>triangle formed by the polars of the points A,
>B, C with respect to the incircle, C-excircle,
>B-excircle, respectively. And not all with
>respect to the incircle!

Well... If A1A2A3 is a triangle, and (I0),(I1),(I2),(I3)
are the in/excircles and F0,F1,F2,F3,F4 the Feuerbach Points,
then we have the nine polars:
Pij := the polar of Aj with respect the circle (Ii),
forming C(9,3) (non-ordered) triangles
and also we have C(4,3) triangles with vertices Fi

Which ones are perspective? And which are the perspectors?

[DG]:
>Actually, in a message you have deleted, you
>asked whether the cevian triangle of I and the
>Feuerbach triangle FaFbFc are perspective.

I deleted it because I meant to say pedal not cevian
(since the sidelines of the pedal triangle of I
are the polars of A,B,C wrt the incircle)

Antreas
--
• Dear Antreas, ... ^^^^^^^^^^^^^^ Well, you probably wanted to say F0, F1, F2, F3. There are 4 Feuerbach points, not 5. ... Actually, you have twelve polars!
Message 3 of 6 , Sep 1, 2004
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Dear Antreas,

In Hyacinthos message #10353, you wrote:

>> Well... If A1A2A3 is a triangle, and
>> (I0),(I1),(I2),(I3) are the in/excircles
>> and F0,F1,F2,F3,F4 the Feuerbach Points,
^^^^^^^^^^^^^^

Well, you probably wanted to say F0, F1, F2,
F3. There are 4 Feuerbach points, not 5.

>> then we have the nine polars:
>> Pij := the polar of Aj with respect the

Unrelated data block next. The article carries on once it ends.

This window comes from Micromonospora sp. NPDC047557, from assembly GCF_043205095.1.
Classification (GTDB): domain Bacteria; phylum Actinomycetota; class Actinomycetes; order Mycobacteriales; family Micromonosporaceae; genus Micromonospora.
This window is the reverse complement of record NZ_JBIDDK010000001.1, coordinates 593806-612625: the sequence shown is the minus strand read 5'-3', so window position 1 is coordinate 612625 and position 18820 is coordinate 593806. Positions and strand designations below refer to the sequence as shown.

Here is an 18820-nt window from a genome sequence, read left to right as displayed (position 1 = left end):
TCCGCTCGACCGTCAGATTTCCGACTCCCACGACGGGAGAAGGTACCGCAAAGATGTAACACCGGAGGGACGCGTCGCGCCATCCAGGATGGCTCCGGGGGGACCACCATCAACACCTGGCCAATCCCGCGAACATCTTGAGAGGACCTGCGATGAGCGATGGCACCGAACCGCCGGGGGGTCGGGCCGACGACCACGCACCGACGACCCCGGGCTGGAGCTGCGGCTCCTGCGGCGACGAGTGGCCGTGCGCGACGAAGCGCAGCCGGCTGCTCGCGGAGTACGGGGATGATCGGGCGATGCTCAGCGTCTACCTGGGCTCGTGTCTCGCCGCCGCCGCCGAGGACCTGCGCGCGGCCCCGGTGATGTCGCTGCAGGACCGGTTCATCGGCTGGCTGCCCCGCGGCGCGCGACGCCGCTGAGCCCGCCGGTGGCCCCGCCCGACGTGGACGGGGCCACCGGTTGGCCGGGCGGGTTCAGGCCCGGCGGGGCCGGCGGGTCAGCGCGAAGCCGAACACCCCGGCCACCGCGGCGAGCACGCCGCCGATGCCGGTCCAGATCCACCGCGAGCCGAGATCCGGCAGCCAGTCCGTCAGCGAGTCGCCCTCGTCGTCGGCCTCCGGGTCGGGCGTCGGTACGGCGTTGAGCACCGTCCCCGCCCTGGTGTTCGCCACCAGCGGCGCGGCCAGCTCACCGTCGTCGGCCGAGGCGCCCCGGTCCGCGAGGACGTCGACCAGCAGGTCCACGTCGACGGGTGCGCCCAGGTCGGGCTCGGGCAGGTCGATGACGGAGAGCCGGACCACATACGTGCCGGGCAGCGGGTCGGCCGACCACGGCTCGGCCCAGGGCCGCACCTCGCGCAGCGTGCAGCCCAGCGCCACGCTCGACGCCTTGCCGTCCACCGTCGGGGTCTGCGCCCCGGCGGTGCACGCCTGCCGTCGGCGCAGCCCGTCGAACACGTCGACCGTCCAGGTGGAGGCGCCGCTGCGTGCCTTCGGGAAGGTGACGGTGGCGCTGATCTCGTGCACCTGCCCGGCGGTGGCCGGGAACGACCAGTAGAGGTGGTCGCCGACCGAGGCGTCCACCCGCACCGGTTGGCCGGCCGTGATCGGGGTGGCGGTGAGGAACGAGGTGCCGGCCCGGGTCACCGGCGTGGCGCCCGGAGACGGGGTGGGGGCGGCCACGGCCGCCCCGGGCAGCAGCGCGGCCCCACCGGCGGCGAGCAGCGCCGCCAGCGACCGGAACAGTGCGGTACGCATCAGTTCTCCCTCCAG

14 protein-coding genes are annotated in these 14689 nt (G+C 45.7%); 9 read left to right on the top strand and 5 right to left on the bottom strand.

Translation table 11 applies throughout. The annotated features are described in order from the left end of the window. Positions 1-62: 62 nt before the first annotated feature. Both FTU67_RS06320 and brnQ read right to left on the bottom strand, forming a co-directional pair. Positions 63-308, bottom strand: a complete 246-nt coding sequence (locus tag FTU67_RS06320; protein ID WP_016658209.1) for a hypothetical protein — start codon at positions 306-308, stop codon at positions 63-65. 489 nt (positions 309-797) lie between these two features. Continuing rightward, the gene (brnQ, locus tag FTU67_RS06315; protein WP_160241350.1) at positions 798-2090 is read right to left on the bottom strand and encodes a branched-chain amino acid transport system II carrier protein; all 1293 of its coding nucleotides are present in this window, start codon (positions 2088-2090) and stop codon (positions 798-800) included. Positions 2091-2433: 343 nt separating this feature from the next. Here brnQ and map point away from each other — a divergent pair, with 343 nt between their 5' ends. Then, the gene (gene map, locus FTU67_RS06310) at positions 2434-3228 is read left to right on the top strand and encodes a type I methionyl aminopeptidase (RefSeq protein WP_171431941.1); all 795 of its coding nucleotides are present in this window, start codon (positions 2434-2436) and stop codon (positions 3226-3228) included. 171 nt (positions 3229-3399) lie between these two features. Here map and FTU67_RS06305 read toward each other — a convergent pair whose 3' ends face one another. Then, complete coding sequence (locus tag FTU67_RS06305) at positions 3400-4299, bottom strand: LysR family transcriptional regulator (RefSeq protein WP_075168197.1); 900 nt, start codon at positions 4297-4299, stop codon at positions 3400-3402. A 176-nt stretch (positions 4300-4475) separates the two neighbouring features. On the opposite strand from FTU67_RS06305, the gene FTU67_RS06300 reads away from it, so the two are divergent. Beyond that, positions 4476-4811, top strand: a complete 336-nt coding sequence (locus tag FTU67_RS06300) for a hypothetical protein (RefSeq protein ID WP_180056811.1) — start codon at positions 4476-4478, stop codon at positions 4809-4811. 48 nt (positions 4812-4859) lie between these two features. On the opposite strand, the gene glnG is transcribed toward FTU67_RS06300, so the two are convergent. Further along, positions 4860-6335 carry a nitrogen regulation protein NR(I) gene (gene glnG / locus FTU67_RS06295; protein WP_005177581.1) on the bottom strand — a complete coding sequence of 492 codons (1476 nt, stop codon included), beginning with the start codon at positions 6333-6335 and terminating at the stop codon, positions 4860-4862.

>> circle (Ii),
>> forming C(9,3) (non-ordered) triangles

Actually, you have twelve polars! There
are four in/excircles, and three vertices
of triangle ABC. And you thus have C(12,3)
non-ordered triangles.

But extraversion is not just replacing
*some* incircle by *some* excircle. If you
extravert with respect to, say, A, then
you replace

incircle --> A-excircle;
A-excircle --> incircle;
B-excircle --> C-excircle;
C-excircle --> B-excircle.

This is a strict rule, and if you have a
theorem, then its extraversion with
respect to A is uniquely defined. You can
also extravert with respect to B or to C
(just analogously to the A-extraversion
explained above). If you have a triangle
formed by the polars of the points A, B, C
with respect to the A-excircle, B-excircle,
C-excircle, respectively, then you can
never extravert it into a triangle formed
by the polars of A, B, C with respect to
the incircle, since an extraversion
"transforms" (I put this word in quotes
since extraversion is not a real
geometrical transformation) different
in/excircles into different in/excircles,
and thus it cannot "transform" all three
excircles into one and the same incircle.

>> Which ones are perspective?

Hmm, well, this is a difficult question.
Of course, you have the perspector of the
triangles P11P22P33 (meaning: the triangle